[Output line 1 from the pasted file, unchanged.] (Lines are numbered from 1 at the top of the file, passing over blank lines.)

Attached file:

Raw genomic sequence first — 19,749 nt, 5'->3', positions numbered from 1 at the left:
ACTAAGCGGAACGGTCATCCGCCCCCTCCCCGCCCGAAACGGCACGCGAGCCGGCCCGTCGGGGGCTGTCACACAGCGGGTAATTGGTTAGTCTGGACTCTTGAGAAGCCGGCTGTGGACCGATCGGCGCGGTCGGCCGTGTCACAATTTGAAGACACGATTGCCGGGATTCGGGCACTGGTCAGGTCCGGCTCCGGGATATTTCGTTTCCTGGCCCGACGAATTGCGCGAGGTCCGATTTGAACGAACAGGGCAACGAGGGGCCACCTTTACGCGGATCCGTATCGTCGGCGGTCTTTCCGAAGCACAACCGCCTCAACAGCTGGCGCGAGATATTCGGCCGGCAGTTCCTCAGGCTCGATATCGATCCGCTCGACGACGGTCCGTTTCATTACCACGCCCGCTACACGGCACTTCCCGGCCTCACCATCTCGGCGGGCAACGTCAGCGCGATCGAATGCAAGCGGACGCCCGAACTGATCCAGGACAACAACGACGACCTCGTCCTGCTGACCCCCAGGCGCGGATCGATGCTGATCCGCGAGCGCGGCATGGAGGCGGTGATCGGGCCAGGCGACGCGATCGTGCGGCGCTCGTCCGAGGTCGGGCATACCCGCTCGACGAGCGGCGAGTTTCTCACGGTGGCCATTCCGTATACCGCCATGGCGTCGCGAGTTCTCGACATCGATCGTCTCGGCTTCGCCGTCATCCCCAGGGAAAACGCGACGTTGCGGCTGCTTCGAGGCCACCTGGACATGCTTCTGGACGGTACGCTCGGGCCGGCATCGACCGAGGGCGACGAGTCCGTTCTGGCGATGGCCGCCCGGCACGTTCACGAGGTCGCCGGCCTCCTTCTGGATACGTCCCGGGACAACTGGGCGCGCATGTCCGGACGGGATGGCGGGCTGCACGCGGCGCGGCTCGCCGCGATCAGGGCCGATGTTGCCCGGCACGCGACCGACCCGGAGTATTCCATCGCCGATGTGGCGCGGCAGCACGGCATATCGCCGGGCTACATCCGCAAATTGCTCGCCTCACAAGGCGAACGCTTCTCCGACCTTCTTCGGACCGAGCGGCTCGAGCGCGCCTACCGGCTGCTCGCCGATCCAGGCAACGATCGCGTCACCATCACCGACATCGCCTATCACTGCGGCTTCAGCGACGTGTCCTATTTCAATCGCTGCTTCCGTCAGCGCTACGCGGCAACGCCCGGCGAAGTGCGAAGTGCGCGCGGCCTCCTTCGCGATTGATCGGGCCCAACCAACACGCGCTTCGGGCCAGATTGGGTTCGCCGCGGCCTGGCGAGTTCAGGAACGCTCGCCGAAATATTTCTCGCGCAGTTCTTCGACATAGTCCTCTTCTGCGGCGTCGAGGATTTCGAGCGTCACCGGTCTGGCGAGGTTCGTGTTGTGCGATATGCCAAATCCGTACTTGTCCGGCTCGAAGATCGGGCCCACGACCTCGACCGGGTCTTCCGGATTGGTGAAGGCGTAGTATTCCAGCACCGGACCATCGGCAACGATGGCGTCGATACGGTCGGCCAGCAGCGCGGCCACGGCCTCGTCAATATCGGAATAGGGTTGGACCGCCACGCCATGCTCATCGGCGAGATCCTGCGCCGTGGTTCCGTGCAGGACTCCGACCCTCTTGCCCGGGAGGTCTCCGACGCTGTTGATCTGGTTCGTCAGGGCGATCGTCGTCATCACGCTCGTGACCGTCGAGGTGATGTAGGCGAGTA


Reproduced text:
Raw genomic sequence first — 19,749 nt, 5'->3', positions numbered from 1 at the left: